Although it wasn’t ideal ‘dragon hunting’ weather this afternoon, I ventured out on to Beeston Common with Andy, in pursuit of Keeled Skimmer. This is a scarce dragonfly in Norfolk, found only at a handful of sites across the county. We hardly saw an insect for the first three quarters of an hour before finally, in a brief spell of sunshine, Andy spotted first a female and then a resting male. Another female appeared and disappeared almost as quickly. The pair stayed long enough to get reasonable record shots. Towards the end of our afternoon session we saw a very obliging male Emperor at rest.
Talking to Francis Farrow, volunteer guardian of the Common, he said that the Keeled Skimmer were definitely approaching the end of their season. This was a new dragonfly species for me, so I was pleased to see them before they keeled over!
Male, Keeled Skimmer
Female Keeled Skimmer
Adult Roseate Tern, Arnold’s Marsh, Cley
We were pretty quick off the mark yesterday evening when the call came through about a couple of adult Roseate Tern on Arnold’s Marsh, Cley. Unfortunately, by the time we got there, the birds had disappeared and no one else, other than the finders, had seen them either. Oh well! – you win some and you… Anyway, we were on ‘high alert’ this morning in case they were relocated – which they were, at around 10.00. Off we went again but this time, even from East Bank, we could tell by the concentration on the faces of the small assembled crowd, that the birds were still present. Unfortunately, Arnold’s Marsh is never particularly good viewing in the mornings – the birds usually being distant and you are looking into the sun. Any how, there they were, giving reasonable views for fifteen minutes, before they decided to get airborne and disappear across the shingle ridge and out to sea.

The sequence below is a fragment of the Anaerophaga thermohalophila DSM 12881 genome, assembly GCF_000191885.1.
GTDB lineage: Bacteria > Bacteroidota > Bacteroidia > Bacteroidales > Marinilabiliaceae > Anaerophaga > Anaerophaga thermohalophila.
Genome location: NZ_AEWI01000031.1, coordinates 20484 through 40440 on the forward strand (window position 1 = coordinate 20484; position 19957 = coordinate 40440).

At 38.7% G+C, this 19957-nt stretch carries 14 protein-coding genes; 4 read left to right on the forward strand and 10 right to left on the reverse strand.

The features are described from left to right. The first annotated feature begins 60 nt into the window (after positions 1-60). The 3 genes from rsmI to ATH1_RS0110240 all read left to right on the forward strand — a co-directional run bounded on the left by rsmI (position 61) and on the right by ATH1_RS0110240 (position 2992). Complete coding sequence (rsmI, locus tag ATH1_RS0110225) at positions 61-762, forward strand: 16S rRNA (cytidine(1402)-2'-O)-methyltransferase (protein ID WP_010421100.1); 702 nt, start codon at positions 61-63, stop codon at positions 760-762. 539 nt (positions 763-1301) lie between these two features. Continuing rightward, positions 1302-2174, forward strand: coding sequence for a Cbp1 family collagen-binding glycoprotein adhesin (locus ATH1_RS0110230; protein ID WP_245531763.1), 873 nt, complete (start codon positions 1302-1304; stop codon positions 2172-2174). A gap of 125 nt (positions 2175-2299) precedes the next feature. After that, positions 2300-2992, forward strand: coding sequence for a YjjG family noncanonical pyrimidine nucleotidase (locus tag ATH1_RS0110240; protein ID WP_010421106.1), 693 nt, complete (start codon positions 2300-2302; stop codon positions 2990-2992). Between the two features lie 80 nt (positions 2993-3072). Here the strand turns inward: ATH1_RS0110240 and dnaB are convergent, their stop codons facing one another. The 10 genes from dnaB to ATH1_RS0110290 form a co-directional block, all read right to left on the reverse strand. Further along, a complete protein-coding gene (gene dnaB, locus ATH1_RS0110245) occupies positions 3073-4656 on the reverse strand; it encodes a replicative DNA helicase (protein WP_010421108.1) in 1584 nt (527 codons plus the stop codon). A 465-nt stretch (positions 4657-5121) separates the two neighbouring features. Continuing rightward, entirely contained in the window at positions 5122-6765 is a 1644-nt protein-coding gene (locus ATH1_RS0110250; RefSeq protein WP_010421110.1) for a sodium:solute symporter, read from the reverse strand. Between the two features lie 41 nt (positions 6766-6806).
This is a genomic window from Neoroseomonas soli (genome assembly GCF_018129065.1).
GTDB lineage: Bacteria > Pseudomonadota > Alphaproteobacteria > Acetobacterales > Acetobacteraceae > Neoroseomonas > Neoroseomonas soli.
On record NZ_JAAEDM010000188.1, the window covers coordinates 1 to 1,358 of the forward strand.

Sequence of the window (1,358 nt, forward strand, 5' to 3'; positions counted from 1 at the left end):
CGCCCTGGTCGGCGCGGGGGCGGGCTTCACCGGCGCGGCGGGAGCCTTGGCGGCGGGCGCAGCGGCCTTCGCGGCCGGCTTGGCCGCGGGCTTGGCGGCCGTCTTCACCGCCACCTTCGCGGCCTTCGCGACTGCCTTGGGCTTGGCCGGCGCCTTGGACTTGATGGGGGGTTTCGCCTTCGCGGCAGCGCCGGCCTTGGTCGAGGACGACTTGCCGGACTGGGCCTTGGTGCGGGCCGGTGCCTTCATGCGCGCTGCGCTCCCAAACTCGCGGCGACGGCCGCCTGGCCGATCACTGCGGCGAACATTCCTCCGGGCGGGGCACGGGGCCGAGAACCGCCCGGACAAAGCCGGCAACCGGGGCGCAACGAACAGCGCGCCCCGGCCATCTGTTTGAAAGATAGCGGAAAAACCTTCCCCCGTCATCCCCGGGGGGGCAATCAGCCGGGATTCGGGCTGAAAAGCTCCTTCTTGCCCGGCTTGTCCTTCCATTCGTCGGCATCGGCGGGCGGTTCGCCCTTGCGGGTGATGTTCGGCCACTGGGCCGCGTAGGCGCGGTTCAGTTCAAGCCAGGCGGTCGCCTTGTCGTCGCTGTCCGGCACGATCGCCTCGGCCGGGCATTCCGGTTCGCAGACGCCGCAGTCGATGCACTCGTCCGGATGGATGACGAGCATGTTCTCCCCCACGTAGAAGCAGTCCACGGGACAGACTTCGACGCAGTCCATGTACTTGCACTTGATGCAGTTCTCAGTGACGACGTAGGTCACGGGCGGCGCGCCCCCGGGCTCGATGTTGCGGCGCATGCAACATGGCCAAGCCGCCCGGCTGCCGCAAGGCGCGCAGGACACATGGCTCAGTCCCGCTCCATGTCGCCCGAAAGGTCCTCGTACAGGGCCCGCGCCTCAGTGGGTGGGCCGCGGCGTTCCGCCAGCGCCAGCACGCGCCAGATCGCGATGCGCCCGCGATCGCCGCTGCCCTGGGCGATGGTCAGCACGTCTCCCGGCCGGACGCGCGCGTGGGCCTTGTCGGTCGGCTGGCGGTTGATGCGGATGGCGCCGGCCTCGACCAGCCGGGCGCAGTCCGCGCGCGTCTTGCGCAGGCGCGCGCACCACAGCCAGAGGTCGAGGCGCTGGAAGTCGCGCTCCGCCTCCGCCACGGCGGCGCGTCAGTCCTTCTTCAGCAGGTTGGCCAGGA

A couple more shots, showing the key features: all dark bill, bright red legs, narrow outer primary wedges, pale mantle and long tail-streamers (alas no pinkish tones to the underparts were discernible) – taken into the sun with plenty of heat-haze for good measure:
Pacific Golden Plover, Breydon Water, Norfolk
Popped over to Breydon Water yesterday evening to catch up with the Pacific Golden Plover, which has been hanging about there for the past few days. The tide was still out and the setting sun was directly in our eyes but we did eventually manage acceptable views, helped by the fact that there was only the PGP and a pair of Oystercatcher on the entire stretch of saltings! This was my second Pacific Golden Plover in Norfolk, my first being one on Buckenham Marshes, quite a few years ago – which, as I recall, also involved a evening excursion, only that time it was from Peterborough! It’s perhaps a little surprising but I still need it’s American cousin for my Norfolk List.
Post Script: The bird flew off west half an hour after we left and hasn’t been seen so far this morning!
Distant shot, but of the whole bird at least!